By heating them to redness and then quenching them in cold water.
The peculiarity of these steels is that no quenching or tempering is required.
However this may be, very soon after man began to practise hot-forging he would inevitably learn that sudden cooling, by quenching in water, made a large proportion of his metal, his steel, extremely hard and brittle, because he would certainly try by this very quenching to avoid the inconvenience of having the hot metal about.
Is cooled suddenly by quenching in water, in which case the carbon present seems to act as a brake to retard the change; or completely, by the presence of a large quantity of manganese, nickel, tungsten or molybdenum, which in effect sink the lower boundary GHSa of region 4 to below the atmospheric temperature.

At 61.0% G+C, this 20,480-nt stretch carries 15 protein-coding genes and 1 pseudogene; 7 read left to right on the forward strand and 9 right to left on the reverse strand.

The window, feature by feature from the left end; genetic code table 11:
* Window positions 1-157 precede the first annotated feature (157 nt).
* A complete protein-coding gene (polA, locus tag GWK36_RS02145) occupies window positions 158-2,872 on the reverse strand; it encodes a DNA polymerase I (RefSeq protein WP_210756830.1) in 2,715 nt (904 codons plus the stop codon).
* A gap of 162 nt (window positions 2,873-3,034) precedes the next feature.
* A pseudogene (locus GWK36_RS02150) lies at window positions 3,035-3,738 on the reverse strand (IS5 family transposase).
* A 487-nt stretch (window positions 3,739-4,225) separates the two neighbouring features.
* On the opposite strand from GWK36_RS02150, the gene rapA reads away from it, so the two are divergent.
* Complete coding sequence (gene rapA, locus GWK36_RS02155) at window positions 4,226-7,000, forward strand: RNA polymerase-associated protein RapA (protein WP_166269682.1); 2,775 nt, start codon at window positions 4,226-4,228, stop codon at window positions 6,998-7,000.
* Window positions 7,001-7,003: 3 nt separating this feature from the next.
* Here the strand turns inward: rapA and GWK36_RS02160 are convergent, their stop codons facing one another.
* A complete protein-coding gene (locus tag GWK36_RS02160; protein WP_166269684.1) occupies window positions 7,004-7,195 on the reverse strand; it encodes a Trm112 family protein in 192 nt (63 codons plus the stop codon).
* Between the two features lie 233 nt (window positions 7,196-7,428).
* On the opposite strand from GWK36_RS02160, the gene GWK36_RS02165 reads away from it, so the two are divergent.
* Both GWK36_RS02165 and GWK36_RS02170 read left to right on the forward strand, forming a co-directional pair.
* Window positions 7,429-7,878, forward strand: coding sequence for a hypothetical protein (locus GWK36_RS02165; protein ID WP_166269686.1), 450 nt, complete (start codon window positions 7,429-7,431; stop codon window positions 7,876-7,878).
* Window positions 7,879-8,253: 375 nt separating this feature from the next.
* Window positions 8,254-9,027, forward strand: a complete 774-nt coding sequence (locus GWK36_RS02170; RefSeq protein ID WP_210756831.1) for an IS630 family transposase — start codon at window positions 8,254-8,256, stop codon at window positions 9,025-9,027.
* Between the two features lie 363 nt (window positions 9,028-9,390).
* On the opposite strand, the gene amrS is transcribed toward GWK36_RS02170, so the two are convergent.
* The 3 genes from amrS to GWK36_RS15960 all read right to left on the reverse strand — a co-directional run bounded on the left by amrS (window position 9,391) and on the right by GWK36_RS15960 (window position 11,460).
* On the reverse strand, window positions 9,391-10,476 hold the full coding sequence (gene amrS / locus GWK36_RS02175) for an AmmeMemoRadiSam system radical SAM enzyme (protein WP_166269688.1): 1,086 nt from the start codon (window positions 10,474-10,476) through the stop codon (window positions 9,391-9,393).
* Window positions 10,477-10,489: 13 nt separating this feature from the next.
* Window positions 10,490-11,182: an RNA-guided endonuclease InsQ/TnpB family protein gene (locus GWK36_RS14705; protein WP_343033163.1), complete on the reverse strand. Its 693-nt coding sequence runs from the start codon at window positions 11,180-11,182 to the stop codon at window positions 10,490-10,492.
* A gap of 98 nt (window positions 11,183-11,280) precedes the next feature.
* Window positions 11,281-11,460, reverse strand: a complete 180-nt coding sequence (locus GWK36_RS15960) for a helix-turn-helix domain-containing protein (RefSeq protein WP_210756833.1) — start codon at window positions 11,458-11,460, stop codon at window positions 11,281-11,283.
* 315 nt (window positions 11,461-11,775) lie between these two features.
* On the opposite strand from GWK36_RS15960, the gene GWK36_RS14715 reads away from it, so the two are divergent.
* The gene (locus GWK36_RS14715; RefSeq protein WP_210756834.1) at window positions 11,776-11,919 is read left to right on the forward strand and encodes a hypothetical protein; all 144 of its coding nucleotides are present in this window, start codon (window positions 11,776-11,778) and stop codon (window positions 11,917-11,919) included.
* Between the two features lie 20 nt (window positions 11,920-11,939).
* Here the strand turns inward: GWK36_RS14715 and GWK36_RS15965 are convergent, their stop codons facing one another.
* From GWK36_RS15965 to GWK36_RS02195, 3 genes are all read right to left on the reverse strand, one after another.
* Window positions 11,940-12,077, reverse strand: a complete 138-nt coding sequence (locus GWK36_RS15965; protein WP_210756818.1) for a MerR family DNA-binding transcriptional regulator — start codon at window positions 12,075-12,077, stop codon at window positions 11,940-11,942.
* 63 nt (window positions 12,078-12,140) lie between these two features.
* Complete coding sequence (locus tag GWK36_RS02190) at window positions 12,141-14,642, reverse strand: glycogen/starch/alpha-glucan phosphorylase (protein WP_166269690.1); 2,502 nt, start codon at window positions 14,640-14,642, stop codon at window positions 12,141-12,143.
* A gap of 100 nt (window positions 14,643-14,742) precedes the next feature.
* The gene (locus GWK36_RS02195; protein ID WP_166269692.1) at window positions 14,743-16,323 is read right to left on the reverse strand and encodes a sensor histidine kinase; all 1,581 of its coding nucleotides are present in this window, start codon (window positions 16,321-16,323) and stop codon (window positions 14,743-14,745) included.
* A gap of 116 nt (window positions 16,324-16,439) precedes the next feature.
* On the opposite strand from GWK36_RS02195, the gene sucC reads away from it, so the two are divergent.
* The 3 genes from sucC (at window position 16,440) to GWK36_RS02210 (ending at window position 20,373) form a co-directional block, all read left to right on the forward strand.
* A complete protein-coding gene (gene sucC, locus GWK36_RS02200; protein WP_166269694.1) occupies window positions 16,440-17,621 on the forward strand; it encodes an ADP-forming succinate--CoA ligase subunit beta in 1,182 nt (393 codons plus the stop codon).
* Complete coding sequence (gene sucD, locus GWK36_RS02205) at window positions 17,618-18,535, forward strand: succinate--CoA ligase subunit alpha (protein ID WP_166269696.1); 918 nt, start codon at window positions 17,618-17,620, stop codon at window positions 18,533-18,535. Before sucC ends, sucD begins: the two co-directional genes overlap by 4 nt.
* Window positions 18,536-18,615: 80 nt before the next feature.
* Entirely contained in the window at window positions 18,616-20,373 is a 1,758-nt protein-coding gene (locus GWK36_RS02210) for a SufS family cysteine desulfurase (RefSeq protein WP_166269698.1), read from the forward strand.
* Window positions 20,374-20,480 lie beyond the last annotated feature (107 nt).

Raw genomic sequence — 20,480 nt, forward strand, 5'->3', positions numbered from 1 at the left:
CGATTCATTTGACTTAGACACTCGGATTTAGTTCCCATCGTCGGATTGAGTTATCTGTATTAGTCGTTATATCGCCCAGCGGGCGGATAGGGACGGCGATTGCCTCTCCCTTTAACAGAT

Austenite may contain carbon in any proportion up to about 2.2 It is non-magnetic, and, when preserved in the cold either by quenching or by the presence of manganese, nickel, &c., it has a very remarkable combination of great malleability with very marked hardness, though it is less hard than common carbon steel is when hardened, and probably less hard than martensite.
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